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On Trying to Work in the Name of a Festival Sponsor (Without Compromising One’s Journalistic Integrity)

On Trying to Work in the Name of a Festival Sponsor (Without Compromising One's Journalistic Integrity)

Since I was a teenager, I’ve wondered why Coke and Pepsi
still have to advertise. Is there anyone who knows what a carbonated beverage
is who isn’t already aware of these two iconic brands of cola? How hard is it
to taste both and decide if a personal preference emerges or that either (or
neither) one will do?

When I sailed on a shipboard college called World Campus
Afloat back in 1973, the one thing that could be relied upon when our vessel docked
most anywhere in Asia or the South Pacific was that entrepreneurial youngsters
would greet us with cola drinks, on the universal assumption that Americans run
on the stuff the way (most) cars run on gasoline.

And yet, apparently, if Coke or Pepsi cut back on their
advertising, sales do, in fact, go down.

What does this have to do with cinema or the recently ended
66th Cannes Film Festival?

It so happens that a wine company that makes very tasty
(that’s a technical oenophile term) wine and has done so for some time is an
official sponsor of the Cannes Film Festival. I imagine it would be difficult
to find anybody with taste buds who doesn’t agree that, grapes and climate
willing, they make an excellent product.

In conjunction with their status as the official wine
purveyor of the Festival for over 20 years, they run a cozy penthouse with
lovely views atop the roof of the Palais des Festivals.  It is used for junkets and intimate meals and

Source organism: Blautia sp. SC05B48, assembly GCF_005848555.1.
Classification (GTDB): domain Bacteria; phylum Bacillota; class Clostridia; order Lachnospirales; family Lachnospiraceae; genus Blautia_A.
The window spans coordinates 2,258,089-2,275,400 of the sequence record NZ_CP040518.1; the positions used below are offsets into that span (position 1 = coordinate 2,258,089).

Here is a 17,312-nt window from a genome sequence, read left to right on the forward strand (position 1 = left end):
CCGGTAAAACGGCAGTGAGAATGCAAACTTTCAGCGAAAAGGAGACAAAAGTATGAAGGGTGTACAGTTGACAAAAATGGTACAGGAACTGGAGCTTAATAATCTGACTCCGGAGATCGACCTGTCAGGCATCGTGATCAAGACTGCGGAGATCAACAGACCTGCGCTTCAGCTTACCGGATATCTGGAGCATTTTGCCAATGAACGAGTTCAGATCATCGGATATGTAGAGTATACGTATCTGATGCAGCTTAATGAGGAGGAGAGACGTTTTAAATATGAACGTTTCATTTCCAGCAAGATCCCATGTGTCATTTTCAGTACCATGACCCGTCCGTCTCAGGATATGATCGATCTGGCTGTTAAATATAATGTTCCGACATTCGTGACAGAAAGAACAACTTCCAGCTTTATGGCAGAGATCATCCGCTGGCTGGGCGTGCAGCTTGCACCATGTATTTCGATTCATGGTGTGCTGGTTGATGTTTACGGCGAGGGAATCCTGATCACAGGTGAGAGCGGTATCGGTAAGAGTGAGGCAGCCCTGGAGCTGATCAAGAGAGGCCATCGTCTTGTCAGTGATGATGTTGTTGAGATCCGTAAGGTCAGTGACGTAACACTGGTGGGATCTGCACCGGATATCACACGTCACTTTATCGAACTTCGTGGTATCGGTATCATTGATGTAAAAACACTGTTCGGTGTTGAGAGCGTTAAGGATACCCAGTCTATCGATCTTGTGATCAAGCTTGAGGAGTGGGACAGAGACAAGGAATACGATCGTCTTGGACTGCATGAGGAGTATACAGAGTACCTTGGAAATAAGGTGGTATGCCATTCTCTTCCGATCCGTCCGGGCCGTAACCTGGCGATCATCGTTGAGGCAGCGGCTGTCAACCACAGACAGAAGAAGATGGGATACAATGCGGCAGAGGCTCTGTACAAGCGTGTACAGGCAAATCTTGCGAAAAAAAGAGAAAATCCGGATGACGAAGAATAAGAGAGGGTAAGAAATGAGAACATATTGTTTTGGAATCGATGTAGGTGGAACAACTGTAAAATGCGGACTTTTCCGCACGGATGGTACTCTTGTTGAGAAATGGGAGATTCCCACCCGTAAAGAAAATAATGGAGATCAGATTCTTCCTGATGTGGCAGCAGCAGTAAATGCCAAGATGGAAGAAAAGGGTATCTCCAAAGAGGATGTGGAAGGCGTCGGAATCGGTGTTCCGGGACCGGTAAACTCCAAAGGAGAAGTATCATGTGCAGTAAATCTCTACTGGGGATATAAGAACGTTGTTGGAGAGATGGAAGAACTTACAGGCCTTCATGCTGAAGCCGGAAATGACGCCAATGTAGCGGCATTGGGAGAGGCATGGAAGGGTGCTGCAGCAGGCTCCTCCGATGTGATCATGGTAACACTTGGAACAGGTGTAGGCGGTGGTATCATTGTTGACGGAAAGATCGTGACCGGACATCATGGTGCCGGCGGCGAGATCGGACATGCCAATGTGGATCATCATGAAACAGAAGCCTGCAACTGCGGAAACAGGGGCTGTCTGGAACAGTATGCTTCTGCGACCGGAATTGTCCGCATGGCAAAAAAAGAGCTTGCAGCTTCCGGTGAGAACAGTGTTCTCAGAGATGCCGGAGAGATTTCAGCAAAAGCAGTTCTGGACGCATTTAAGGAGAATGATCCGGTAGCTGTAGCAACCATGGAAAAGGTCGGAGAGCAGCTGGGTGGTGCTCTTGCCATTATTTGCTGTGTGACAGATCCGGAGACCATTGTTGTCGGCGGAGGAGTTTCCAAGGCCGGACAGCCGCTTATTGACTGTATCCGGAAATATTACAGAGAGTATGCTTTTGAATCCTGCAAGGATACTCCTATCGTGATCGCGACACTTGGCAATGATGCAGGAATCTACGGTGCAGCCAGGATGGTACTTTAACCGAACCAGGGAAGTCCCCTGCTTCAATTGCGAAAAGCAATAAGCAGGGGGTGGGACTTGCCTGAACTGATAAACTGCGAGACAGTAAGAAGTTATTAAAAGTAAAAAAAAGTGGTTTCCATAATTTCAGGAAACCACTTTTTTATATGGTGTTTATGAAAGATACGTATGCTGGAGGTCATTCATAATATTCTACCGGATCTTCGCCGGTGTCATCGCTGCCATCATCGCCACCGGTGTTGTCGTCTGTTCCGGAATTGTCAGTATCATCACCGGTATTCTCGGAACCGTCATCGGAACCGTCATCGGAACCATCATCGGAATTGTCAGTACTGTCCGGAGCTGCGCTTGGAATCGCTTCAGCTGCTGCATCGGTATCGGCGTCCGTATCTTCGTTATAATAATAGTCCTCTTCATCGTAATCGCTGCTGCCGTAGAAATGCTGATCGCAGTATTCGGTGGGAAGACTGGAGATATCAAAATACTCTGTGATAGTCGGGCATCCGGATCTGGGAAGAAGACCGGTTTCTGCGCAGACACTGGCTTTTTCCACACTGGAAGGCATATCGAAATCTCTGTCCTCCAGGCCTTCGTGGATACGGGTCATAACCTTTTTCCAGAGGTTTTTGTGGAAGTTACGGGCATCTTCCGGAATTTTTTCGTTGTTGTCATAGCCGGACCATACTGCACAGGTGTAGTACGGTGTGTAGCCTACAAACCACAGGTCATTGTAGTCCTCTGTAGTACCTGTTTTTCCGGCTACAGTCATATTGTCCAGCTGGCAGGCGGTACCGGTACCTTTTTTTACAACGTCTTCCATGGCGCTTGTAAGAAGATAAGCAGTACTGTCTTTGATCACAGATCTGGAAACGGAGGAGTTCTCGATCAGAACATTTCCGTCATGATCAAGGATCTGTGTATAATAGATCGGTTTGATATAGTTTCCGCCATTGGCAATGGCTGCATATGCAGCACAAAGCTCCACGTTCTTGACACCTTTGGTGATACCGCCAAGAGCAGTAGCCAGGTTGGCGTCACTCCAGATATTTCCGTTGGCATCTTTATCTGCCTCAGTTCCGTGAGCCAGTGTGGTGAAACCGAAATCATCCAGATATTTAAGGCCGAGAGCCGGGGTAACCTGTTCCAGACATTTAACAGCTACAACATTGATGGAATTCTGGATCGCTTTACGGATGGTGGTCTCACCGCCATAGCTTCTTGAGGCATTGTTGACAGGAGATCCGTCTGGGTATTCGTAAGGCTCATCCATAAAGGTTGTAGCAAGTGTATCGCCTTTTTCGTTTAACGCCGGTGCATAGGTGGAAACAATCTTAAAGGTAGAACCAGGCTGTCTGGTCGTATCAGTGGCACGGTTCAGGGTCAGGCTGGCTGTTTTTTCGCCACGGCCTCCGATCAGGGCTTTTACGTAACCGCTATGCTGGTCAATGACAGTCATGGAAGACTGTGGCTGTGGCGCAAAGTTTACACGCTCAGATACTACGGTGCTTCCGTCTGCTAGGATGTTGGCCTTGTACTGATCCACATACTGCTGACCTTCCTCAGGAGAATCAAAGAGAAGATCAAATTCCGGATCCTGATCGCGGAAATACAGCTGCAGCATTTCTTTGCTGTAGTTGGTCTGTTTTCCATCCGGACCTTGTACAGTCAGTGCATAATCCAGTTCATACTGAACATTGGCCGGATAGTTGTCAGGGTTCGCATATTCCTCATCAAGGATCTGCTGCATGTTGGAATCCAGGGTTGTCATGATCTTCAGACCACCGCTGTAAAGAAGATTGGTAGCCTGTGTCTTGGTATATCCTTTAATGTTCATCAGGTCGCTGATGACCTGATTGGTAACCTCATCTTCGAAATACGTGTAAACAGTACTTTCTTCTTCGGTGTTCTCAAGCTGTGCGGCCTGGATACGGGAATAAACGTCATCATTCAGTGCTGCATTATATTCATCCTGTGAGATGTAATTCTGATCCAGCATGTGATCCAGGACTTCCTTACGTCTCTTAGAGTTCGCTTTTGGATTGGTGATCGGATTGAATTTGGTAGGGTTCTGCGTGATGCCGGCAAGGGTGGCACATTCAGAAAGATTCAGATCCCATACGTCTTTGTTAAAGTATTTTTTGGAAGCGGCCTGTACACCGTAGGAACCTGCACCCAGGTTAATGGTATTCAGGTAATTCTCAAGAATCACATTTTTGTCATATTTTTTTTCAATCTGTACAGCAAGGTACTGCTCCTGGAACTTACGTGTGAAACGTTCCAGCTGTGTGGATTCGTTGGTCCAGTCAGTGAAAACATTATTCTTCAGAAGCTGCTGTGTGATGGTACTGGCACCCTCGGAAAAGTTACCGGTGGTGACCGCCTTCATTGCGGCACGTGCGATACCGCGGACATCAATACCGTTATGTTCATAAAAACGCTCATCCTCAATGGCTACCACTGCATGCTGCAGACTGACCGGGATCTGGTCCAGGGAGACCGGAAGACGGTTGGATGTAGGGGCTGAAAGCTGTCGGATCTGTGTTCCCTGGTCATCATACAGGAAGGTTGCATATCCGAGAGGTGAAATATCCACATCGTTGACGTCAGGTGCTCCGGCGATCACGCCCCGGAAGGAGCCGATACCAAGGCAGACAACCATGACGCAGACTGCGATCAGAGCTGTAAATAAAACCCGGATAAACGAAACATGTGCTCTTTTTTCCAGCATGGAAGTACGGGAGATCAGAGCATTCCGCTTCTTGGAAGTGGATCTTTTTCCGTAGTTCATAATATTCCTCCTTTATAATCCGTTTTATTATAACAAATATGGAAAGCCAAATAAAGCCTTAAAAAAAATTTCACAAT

jury-related relaxation out of the spotlight. It serves a purpose in addition
to serving libations in honor of the gods of cinema.

Before the Festival got underway, the publicist in charge of
the area this year wanted to know whether I might be able to highlight the
company’s very nice rooftop oasis in some manner.

As a recipient of public funding, the French television
station I work for is not permitted to cite brand names.

I really didn’t see a way to casually shoehorn in a mention.
If my drawing board had fit in my Cannes-bound luggage, I’d have gone back to

As it turns out, at 6 p.m.on May 25th, the day before the
awards were announced, the publicist invited me to trek up to the roof for a
drink.  Stemware in hand, I enjoyed a
consistently interesting conversation with 
Géraud de la Noue who is managing director of Baron Philippe de
Rothschild France Distribution. (Admit it, those are very nice-sounding names.
You can understand why Lars Trier added the “von.”)

But we weren’t speaking about wine.  We were speaking about how the
English-language trades have cut back on the number of films they review and
how nowadays talented but as-yet-unknown people may not get written up for lack
of space and/or budget. I mentioned that when I used to write for an American
trade that rhymes with “sobriety” I had reviewed a 1997 French first
film co-starring the then-unknown Guillaume Canet in his first big-screen role.
Although that movie sold the box office equivalent of a handful of tickets in
all of France, I pegged Canet as a talent to watch and the publication trusted
my judgement.

Sixteen years later, unless that film were part of the
line-up at a prominent festival, it probably wouldn’t get written about at all.

When I’ve had occasion to give that example, nobody has ever
known what film I’m taking about. But Mr. De la Noue immediately said, “I